Home / China / Sports

Kelmendi delivers Kosovo's first gold

By Agence France-Presse | China Daily | Updated: 2016-08-09 08:01

Majlinda Kelmendi won Kosovo's first Olympic gold medal at its first Games, putting her fledgling country on the sporting map and sending a message of hope to its new generation.

The 25-year-old sank to her knees in tears after beating Italy's Odette Giuffrida in the women's judo 52kg final.

She ran to hug a small group of supporters chanting "Kosovo! Kosovo!"

"I have always wanted to show the world that Kosovo is not just a country that has gone through war," she said with the national flag draped around her shoulders.

Kosovo declared its independence from Serbia in 2008 and has since had its own scrap for recognition.

Every sign of statedom counts, and Kelmendi was in the spotlight so much in the months leading up to Kosovo's Olympic debut that she went into hiding with her coach to train.

She emerged to show her pride carrying the Kosovo flag at the opening ceremony on Friday.

"This medal means a lot, not only for sports in Kosovo, but for all Kosovo as a country.

War survivors

"We have survived a war. There are still kids who don't know if their parents are alive, don't have anything to eat or books to go to school. So the fact of becoming Olympic champion is just huge for all of us."

About 100 countries have given their diplomatic stamp to Kosovo. It has been recognized by the International Olympic Committee for less than two years.

But thanks to Kelmendi, the sporting credibility of the 100th country to win an Olympic gold medal will not be disputed.

IOC President Thomas Bach presented her with the gold.

"I had so many things going on in my mind when I was on the podium. Then came Mr Thomas Bach," she said.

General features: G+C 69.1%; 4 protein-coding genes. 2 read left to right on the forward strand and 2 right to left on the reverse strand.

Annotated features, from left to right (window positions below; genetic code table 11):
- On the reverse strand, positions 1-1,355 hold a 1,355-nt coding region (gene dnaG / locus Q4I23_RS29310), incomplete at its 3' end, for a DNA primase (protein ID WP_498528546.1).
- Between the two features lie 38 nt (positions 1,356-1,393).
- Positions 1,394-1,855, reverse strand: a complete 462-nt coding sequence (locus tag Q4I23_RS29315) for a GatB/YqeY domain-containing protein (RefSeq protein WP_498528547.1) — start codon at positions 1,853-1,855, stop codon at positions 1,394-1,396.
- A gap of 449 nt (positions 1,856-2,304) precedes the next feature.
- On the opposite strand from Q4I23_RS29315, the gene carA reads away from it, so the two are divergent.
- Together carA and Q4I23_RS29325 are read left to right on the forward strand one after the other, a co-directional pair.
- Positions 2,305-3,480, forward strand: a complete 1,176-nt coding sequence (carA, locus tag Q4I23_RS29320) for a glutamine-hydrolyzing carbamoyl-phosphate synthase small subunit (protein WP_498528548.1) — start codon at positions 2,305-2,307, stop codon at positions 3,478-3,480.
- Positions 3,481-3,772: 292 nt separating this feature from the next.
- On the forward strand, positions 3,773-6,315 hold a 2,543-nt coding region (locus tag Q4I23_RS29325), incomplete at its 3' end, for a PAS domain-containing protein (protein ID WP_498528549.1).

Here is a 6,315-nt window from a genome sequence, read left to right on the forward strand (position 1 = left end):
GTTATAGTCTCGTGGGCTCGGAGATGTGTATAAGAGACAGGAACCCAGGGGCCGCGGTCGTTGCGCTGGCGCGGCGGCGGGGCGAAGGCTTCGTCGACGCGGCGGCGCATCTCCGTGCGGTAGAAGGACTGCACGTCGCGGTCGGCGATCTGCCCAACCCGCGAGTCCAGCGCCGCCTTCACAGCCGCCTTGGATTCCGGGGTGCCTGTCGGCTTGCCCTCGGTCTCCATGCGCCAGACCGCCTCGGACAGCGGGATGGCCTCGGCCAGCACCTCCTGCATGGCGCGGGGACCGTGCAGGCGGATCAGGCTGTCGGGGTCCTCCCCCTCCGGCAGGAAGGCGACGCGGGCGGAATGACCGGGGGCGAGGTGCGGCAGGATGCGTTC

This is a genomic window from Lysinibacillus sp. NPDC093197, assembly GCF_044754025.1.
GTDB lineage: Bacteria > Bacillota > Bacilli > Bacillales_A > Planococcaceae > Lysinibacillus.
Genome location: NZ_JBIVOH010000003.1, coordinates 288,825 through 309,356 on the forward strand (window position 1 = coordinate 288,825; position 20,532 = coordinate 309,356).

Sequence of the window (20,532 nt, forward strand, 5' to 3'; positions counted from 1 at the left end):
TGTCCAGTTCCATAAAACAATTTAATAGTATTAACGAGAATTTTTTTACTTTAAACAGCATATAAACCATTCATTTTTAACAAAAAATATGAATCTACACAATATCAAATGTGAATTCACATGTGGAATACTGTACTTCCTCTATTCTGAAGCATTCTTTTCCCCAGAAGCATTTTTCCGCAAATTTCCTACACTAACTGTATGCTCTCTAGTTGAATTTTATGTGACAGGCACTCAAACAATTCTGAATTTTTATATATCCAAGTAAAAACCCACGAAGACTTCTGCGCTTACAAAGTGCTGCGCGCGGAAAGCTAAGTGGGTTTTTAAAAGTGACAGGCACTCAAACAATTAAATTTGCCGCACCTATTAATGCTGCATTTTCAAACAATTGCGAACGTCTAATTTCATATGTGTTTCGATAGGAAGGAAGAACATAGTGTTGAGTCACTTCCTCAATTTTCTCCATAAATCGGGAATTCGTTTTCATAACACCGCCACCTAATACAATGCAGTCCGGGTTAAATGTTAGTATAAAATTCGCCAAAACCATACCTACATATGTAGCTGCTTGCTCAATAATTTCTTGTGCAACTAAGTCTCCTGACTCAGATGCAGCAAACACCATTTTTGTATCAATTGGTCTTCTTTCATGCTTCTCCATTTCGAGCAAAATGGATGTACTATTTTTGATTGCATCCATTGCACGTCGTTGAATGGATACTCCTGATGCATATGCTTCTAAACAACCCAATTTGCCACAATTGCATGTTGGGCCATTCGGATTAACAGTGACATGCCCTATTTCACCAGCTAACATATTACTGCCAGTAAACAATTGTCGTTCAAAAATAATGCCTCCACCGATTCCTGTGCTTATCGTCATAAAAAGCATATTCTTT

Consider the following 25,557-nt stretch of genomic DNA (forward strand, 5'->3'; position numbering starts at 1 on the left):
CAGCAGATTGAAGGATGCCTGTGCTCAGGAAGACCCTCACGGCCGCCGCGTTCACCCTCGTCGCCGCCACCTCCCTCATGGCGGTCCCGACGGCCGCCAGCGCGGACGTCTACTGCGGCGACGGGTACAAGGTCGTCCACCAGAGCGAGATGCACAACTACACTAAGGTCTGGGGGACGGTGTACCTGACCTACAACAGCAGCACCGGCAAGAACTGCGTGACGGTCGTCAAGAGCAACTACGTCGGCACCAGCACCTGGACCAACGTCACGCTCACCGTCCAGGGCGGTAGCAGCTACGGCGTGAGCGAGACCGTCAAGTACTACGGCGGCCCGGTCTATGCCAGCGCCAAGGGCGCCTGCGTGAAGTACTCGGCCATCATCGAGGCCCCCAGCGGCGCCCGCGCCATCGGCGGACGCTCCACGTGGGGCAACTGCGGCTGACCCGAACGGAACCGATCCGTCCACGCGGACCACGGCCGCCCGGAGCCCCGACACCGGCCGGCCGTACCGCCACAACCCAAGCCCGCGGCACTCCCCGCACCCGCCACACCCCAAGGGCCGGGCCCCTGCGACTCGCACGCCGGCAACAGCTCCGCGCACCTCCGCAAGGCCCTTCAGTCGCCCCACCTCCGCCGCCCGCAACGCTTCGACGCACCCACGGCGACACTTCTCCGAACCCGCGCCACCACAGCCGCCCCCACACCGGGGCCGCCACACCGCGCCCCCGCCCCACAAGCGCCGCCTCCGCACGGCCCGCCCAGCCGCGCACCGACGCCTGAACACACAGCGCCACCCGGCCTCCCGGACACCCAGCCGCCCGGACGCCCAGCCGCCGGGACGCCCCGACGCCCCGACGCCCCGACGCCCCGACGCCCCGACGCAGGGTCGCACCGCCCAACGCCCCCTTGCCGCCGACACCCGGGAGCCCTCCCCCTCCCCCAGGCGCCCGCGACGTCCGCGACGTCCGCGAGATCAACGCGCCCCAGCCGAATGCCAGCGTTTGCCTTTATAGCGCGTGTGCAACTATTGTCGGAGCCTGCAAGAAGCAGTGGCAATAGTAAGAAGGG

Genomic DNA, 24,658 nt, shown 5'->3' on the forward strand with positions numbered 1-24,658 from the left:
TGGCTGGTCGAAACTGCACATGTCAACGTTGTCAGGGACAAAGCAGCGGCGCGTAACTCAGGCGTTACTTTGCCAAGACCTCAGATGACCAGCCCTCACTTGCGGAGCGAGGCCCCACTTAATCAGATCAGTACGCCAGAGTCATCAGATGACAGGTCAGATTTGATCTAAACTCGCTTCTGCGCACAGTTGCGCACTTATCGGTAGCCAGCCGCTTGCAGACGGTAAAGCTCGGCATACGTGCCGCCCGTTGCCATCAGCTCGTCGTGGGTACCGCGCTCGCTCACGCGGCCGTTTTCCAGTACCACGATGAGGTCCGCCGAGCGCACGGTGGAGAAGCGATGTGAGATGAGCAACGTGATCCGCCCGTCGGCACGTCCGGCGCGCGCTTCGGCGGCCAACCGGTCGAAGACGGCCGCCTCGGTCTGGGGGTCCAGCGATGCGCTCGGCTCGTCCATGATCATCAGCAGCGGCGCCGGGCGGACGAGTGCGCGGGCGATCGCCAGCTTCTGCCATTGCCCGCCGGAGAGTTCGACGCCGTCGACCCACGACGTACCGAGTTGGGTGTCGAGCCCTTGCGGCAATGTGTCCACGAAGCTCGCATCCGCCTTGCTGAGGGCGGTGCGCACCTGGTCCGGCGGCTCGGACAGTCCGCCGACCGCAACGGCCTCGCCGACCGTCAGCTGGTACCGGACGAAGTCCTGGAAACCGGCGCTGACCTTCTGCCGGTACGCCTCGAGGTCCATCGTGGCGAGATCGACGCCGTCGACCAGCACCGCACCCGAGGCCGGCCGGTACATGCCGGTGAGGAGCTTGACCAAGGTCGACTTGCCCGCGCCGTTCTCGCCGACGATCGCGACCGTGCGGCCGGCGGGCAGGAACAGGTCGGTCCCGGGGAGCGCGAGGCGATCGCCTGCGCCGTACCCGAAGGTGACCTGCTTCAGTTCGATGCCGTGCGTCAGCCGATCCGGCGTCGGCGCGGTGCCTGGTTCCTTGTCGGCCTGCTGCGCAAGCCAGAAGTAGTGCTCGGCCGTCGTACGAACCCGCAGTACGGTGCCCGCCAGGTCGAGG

"A year ago, he came to Kosovo and said: 'I'm here to support you and I want to see you win in Rio'. Today he said: 'You remember that you had a dream, now you realized it.' It made me very proud."

Kelmendi took control of the final from the start, pinning the 21-year-old Giuffrida quickly to score her single-point yuko. Highlighting her reputation for nerves of steel, Kelmendi never gave up her slight advantage.

"Everyone in Kosovo has watched my combats and expected to see me win. That is why I was to motivated," said Kelmendi, who competed for Albania at the 2012 London Games before Kosovo got its IOC badge.


Editor's picks
Copyright 1995 - . All rights reserved. The content (including but not limited to text, photo, multimedia information, etc) published in this site belongs to China Daily Information Co (CDIC). Without written authorization from CDIC, such content shall not be republished or used in any form. Note: Browsers with 1024*768 or higher resolution are suggested for this site.
License for publishing multimedia online 0108263

Registration Number: 130349